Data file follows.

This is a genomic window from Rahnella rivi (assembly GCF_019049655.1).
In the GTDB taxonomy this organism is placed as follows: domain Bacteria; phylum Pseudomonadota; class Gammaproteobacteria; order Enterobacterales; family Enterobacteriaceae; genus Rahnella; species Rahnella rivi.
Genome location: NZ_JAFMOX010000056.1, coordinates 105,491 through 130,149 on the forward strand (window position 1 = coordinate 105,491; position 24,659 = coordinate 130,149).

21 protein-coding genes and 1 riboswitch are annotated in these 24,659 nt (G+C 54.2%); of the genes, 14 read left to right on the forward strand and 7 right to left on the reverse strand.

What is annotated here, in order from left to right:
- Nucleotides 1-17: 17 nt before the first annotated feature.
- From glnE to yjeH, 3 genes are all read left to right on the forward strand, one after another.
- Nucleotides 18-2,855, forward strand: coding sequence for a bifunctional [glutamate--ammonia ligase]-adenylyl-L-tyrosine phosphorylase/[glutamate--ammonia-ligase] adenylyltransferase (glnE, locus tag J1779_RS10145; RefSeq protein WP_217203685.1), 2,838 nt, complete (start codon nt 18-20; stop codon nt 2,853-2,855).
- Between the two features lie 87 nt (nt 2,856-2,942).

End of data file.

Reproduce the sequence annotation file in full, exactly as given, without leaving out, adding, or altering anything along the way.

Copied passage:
This is a genomic window from Rahnella rivi (assembly GCF_019049655.1).
In the GTDB taxonomy this organism is placed as follows: domain Bacteria; phylum Pseudomonadota; class Gammaproteobacteria; order Enterobacterales; family Enterobacteriaceae; genus Rahnella; species Rahnella rivi.
Genome location: NZ_JAFMOX010000056.1, coordinates 105,491 through 130,149 on the forward strand (window position 1 = coordinate 105,491; position 24,659 = coordinate 130,149).

21 protein-coding genes and 1 riboswitch are annotated in these 24,659 nt (G+C 54.2%); of the genes, 14 read left to right on the forward strand and 7 right to left on the reverse strand.

What is annotated here, in order from left to right:
- Nucleotides 1-17: 17 nt before the first annotated feature.
- From glnE to yjeH, 3 genes are all read left to right on the forward strand, one after another.
- Nucleotides 18-2,855, forward strand: coding sequence for a bifunctional [glutamate--ammonia ligase]-adenylyl-L-tyrosine phosphorylase/[glutamate--ammonia-ligase] adenylyltransferase (glnE, locus tag J1779_RS10145; RefSeq protein WP_217203685.1), 2,838 nt, complete (start codon nt 18-20; stop codon nt 2,853-2,855).
- Between the two features lie 87 nt (nt 2,856-2,942).